We’re gearing up to begin harvesting our olives in November. Our miller, Bob Singletary, anticipates putting in 15-hour days, seven days a week. “It’s the busiest time of the year,” Bob says.
Bob — shown here wearing a hard hat during construction work at one of our mills — is in charge of crushing our olives and turning the oil into world-class extra virgin olive oil. He’s a veteran of California’s EVOO industry.
At 63, he’s a big, burly, genial man. He’s been working for local olive-oil producers for a quarter century, long before American consumers were aware of the quality EVOO being produced in California.
“When you make as many gallons of olive oil as I do, it’s in your blood,” says Bob, who was born in Corning, Calif. His grandfather and uncle were board members of the California Olive Grower Protection League in the 1930s.
Bob starts his day at 7 am. Here’s what he does.
Once the harvest begins Bob keep tabs on every step of the olive-crushing process at our two northern California mills. Next, Bob monitors the oil while it settles in tanks for two to three months. The settlement process allows Mother Nature to naturally decant any remaining fruit particles to the bottom.
Bob moves the oil from tank to tank about every month to remove the sediment and clean the tank. The process, called racking, typically is done in late January, which allows our new oil to ship by Feb. 1st or so.
Come this November, Bob will begin choosing the oils we use to make our freshest EVOO, Limited Reserve. (We previously called the oil Olio Nuovo.) We bottle Limited Reserve immediately after we press the olives, rather than put the oil in settlement tanks. Limited Reserve must be consumed sooner than our other EVOOs, before those flavorful fruit particles in the bottle ferment.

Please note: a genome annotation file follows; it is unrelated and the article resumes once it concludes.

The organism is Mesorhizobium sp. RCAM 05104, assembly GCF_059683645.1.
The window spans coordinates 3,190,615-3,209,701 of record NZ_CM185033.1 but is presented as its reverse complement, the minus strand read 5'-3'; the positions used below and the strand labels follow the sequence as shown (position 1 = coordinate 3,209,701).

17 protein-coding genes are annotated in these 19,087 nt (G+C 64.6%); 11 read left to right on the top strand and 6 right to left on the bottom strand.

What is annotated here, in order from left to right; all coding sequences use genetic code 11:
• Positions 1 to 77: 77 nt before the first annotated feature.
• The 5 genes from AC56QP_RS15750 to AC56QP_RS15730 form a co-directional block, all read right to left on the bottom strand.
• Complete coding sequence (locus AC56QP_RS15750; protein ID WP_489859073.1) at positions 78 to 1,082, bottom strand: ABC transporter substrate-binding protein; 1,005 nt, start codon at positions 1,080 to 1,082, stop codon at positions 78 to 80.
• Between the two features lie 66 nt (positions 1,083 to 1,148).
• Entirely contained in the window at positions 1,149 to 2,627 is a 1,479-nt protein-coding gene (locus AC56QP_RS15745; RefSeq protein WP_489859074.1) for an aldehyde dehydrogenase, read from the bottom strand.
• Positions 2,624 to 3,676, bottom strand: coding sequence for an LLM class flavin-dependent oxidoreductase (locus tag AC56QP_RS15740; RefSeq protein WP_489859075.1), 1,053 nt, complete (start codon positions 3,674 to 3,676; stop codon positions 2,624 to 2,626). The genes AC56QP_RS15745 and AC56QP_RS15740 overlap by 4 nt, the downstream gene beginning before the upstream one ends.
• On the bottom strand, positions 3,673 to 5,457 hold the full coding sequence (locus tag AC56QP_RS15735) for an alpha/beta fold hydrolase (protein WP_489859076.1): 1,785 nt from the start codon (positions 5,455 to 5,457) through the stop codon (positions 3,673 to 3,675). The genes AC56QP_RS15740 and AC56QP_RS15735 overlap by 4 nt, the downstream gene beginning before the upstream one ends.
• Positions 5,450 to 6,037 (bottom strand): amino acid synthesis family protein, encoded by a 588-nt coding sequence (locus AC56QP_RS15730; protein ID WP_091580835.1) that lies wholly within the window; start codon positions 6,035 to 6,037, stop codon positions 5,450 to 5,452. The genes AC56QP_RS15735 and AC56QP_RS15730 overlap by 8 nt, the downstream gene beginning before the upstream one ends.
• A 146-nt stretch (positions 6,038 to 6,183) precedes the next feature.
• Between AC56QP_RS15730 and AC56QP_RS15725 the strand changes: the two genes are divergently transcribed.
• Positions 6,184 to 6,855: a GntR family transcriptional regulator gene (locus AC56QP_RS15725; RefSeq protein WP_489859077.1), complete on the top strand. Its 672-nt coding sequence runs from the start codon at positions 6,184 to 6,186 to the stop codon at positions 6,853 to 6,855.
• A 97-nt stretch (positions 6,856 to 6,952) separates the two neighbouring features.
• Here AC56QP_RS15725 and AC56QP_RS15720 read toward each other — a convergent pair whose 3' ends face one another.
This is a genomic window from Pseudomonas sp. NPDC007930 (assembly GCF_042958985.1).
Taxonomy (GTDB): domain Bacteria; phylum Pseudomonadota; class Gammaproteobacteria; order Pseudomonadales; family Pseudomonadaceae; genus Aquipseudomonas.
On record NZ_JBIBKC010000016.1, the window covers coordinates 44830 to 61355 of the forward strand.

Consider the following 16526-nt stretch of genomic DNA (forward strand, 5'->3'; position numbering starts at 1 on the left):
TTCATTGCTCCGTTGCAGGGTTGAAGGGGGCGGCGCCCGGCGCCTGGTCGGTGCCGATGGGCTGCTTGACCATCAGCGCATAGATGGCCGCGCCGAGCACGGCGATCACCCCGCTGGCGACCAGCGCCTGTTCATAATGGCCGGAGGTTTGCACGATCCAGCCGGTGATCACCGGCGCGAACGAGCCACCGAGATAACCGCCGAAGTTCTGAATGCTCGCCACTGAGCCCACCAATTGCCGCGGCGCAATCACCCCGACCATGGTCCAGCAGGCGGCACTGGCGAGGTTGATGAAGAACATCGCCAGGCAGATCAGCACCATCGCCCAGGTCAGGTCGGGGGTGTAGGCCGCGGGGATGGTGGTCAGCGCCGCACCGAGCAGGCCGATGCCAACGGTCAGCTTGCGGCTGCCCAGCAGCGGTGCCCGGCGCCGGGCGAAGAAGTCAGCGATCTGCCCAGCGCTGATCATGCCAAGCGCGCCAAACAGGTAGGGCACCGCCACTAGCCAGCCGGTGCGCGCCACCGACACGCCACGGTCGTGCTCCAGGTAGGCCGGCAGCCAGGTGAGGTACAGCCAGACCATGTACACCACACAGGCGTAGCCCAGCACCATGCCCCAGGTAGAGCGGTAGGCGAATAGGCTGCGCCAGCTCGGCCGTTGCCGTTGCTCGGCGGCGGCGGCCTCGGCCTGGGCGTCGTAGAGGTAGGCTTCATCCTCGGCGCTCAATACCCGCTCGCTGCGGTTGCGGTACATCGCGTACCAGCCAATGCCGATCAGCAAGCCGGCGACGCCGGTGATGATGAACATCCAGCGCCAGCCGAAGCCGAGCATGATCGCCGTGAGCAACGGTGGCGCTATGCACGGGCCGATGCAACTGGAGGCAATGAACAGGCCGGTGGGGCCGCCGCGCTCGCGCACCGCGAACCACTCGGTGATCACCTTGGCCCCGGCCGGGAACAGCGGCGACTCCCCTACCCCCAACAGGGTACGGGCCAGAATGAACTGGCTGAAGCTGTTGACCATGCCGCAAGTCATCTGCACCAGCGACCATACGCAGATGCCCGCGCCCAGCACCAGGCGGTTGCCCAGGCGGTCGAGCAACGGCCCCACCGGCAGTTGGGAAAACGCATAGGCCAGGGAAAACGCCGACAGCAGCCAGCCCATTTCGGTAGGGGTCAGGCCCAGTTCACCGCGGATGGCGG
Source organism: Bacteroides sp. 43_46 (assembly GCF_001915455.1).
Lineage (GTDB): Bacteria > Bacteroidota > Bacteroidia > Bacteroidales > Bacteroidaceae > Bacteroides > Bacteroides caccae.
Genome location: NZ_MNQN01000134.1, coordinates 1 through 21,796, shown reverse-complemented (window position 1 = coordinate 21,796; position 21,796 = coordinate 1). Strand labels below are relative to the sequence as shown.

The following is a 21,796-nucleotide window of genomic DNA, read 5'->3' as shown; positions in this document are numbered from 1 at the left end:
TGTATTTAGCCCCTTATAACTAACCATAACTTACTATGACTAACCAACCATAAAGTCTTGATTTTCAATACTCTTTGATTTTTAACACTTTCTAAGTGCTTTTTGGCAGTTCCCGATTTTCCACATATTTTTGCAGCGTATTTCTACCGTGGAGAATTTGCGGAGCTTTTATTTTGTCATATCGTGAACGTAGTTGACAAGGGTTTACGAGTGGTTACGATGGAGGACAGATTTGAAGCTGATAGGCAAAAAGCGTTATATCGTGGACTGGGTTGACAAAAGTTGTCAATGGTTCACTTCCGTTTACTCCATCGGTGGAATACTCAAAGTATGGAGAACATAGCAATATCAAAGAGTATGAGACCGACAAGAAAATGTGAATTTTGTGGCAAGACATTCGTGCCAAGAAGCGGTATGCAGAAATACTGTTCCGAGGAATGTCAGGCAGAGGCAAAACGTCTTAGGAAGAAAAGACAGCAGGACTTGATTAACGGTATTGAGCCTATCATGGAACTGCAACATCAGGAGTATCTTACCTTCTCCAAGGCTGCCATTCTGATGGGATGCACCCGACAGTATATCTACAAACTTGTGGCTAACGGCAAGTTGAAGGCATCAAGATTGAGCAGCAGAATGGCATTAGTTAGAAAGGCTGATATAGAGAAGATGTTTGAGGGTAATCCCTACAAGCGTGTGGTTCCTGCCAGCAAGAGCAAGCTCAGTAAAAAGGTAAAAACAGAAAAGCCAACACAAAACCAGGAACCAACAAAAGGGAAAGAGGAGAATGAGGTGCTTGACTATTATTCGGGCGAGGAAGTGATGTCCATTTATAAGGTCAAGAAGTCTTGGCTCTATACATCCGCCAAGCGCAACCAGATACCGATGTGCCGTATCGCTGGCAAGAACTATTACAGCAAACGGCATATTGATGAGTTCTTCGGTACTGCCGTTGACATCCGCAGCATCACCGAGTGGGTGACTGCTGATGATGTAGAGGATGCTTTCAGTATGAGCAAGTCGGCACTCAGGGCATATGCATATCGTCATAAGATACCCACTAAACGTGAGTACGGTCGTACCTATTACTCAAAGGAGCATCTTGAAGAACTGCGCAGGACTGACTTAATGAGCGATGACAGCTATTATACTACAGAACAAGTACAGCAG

To make Limited Reserve, Bob personally tastes each batch of oil produced from every one of our northern California olive groves.
He records the quality of each batch. After he’s tasted all the oil, Bob selects the best four or five and brings samples to a conference room at headquarters in Oroville.
There, about a half dozen of us sit around a table and taste the oils, and choose the best which will be designated Limited Reserve.
Bob got his start as a miller in the 1980s at Stonehouse California Olive Oil, which today sells its oil in San Francisco’s Ferry Building.
That first year was a very different time for the California EVOO business.
“We made 26,000 gallons of extra virgin olive oil,” Bob recalls. “But we literally had no market to sell it. We were way ahead of the curve. The frustration was we had a great product.”
The big challenge in those days: “Trying to understand what the American consumers wanted,” Bob says.
Bob eventually took ownership of Stonehouse and later sold it to another olive oil company. Bob continued to make EVOO for other companies before joining California Olive Ranch about five years ago.
He’s had a front-row seat watching the huge transformation in California’s olive oil business: “I think we’re getting there. The news media has gotten on board. The chefs have gotten on board. And American consumers love California extra virgin olive oil.”
Claude S. Weiller
Vice President of Sales & Marketing
California Olive Ranch